Henka! Unlike Goeido’s henka yesterday, this one from Ishiura is not a surprise. He slaps down hard on Tochiozan’s arms and sends him flying past. Ishiura turns the corner and covers the distance to the other side of the dohyo in a flash, slamming into Tochiozan and pushing him out. It’s arguable whether or not this is a “bad” henka, but either way Tochiozan should have been more prepared.
It’s only Ryuden’s second Makuuchi tournament, so it’s understandable that he’s struggling up in the middle of the division. Veteran Tochiozan shows off a good technique, reaching over Ryuden’s back to grab the belt and throw him down with a harimanage (backward belt throw). Ryuden falls to 1-4, while Tochiozan improves to 3-2.
After the initial flurry of thrusts and parries, Tochiozan and Chiyonokuni separate in the center of the ring. Chiyonokuni launches forward with a shove that lands on Tochiozan’s neck, fantastic aim considering Tochiozan has no neck. That nodowa (throat push) gets Tochiozan all out of sorts and off balance at the edge of the ring, easy pickings for Chiyonokuni from there.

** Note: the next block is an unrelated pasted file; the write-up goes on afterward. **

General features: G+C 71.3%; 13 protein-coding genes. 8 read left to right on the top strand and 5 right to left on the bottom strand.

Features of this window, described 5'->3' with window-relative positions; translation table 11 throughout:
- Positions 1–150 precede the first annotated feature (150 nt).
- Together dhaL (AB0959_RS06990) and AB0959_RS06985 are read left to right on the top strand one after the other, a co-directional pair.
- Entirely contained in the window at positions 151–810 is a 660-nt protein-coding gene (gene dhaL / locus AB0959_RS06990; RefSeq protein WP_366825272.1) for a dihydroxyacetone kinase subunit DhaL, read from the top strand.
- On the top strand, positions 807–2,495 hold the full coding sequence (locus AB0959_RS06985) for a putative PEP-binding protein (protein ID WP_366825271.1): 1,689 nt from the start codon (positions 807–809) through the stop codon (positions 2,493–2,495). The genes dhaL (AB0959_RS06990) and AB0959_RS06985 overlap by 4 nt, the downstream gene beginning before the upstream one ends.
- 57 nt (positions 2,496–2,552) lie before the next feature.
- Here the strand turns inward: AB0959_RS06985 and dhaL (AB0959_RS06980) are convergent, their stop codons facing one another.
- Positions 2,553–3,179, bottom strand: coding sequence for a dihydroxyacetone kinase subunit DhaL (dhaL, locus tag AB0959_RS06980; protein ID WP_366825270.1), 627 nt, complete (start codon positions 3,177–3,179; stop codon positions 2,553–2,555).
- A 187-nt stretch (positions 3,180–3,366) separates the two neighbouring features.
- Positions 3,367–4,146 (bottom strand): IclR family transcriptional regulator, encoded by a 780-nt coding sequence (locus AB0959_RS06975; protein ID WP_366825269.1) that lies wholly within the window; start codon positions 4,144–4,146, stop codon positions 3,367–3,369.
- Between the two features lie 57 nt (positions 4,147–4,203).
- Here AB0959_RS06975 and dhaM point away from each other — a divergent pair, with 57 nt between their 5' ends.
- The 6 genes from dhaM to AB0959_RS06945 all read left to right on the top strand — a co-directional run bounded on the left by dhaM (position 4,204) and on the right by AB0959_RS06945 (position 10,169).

Tochiozan and Shohozan put on a good show of blue-collar sumo, nothing fancy, just plain ol’ shoving around. Tochiozan gets pushed back to the edge of the ring where he survives with his heels hanging over the edge, a deep squat and some serious strength saving his bacon. He fights back briefly, but Shohozan is relentless and a renewed attack quickly sends Tochiozan over the edge for good.
Yokozuna Hakuho wins the November 2017 Grand Sumo Tournament in Kyushi, earning his fortieth(!) top-division championship with a record of 14-1. Over the course of the tournament he used eight different kimarite (winning techniques): yorikiri (3), uwatenage (3), uwatedashinage (2), oshidashi (2), hatakikomi (1), okuridashi (1), tsukiotoshi (1), and yoritaoshi (1).